#2009-14 © Copyright 2009, all rights reserved worldwide. Gambling and the Law® is a registered trademark of Professor I. Nelson Rose, www.GamblingAndTheLaw.com
Champion poker player Lyle Berman made a last minute bet on whether Ohio voters would approve casinos that will earn his company hundreds of millions of dollars.
The poker world knows Berman as the winner of three World Series of Poker bracelets and co-founder of its rival, the World Poker Tour. But investors and the casino industry connect his name with Grand Casinos, PokerTek and Lakes Entertainment. It was as chairman of Lakes Entertainment, Inc., (trading symbol LACO) that Berman made a move that looks more like an expert poker bet than a conventional investment.
On October 29, 2009, just five days before the election, Berman agreed to fund 10% of the campaign to bring casinos to Ohio. That will probably end up costing about $4 million. In return, LACO now has the right to 10% of the profits of the four casinos that will be built in Columbus, Toledo, Cincinnati and Cleveland.
What will that be worth? Two of the casinos will be built by Penn National Gaming (PENN), which has already announced that it will spend far more than the minimum $250 million per casino the new law requires.
Naturally, the stock in PENN took a big jump on the Wednesday after the election. But so did the stock price of LACO on Thursday, once it sunk in that LACO would have 10% of four of the very few casinos in major American cities.
Berman’s bet was far from a sure thing.
Prior to 1996, there had never been a successful statewide election to bring in high-stakes casinos in the face of active opposition. The Nevada Legislature legalized casinos in 1931, without a vote of the people.
In fact, prior to 1996, high-stakes casinos had won only one statewide election. That was in 1976 in New Jersey, and it was not really a contest. The opposition were so over-confident, having defeated casinos at the polls by 60% only two years earlier, that they ran no campaign against the Atlantic City proposal: Committees opposing casinos took in only $23,230 and did not even spend it all! Proponents spent $1,330,615.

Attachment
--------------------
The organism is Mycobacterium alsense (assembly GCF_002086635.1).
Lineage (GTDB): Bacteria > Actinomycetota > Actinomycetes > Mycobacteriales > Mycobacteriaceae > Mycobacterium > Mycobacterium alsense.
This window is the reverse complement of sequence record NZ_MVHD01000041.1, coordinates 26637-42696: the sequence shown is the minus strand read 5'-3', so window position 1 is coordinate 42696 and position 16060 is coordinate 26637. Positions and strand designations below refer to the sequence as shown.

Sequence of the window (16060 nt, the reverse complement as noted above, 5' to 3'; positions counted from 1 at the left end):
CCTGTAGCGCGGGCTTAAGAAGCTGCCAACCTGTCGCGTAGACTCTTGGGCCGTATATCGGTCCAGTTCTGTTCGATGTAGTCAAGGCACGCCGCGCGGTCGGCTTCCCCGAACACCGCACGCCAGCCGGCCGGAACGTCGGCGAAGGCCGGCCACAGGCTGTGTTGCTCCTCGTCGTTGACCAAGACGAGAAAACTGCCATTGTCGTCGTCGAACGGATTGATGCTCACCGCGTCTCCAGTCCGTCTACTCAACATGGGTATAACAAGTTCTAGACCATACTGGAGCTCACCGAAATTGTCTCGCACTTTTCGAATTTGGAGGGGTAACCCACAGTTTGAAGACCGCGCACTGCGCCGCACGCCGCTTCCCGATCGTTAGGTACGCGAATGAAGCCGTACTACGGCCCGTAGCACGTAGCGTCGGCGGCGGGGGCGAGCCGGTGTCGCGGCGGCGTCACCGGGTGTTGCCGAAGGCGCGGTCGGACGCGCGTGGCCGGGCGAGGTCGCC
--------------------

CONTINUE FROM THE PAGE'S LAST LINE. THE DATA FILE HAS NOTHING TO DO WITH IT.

The few times voters approved amending their state constitutions were proposals for low-stakes, isolated casinos. Colorado and South Dakota voters approved $5 maximum blackjack and slots and Missouri voters accepted riverboats with $500 loss limits.
Ohio voters had defeated casino proposals four times before. The last time was just a year earlier, when Berman and LACO had spent millions trying to win the right to open and own a single monopoly casino. In that campaign, PENN spent millions to fight the proposal, which threatened its nearby racinos.
The 2008 campaign was so acrimonious, it resulted in lawsuits. Berman alleged PENN had defamed him personally by misrepresenting his involvement in the1996 bankruptcy of a Las Vegas casino. He went so far as to publicly question whether PENN met the ethical standards to hold a casino license. PENN, naturally, filed counterclaims against Berman and his partners of defamation, libel, slander, deceptive trade practices, false advertising and abuse of legal process.
But times are indeed changing. Now Berman’s LACO and PENN are partners.
In November 1996, voters in both Michigan and Arizona approved bringing in high-stakes casinos, despite opposition from governors and other politically powerful players. Other states, like Florida, have followed.
People want jobs, and they no longer consider legal gambling as something sinful that has to be isolated on a mountaintop or surrounded by holy water.
Like a skilled poker player, Berman read the public’s tells. And he didn’t let his losing bet in 2008 put him on tilt.
© Copyright 2009. Professor I. Nelson Rose is recognized as one of the world’s leading authorities on gambling law and is a consultant and expert witness for players, governments and industry. His latest books, Internet Gaming Law (2nd edition just published), Blackjack and the Law and Gaming Law: Cases and Materials, are available through his website, www.GamblingAndTheLaw.com.